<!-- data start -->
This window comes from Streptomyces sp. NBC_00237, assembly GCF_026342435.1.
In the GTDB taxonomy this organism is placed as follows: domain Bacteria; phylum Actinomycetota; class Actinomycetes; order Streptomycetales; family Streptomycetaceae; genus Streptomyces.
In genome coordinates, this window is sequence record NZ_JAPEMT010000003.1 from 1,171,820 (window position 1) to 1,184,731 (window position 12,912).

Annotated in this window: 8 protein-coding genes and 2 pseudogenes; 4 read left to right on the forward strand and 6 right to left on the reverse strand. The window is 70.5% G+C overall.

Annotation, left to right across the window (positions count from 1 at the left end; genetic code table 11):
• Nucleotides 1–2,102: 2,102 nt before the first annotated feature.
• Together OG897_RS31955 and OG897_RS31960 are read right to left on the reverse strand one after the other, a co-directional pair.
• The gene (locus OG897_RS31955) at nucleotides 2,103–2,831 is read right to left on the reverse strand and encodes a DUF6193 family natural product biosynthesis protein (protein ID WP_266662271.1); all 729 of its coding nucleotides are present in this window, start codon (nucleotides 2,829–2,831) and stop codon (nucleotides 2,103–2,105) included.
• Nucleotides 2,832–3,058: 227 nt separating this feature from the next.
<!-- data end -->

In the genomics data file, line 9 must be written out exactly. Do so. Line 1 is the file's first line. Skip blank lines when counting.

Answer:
• Nucleotides 2,832–3,058: 227 nt separating this feature from the next.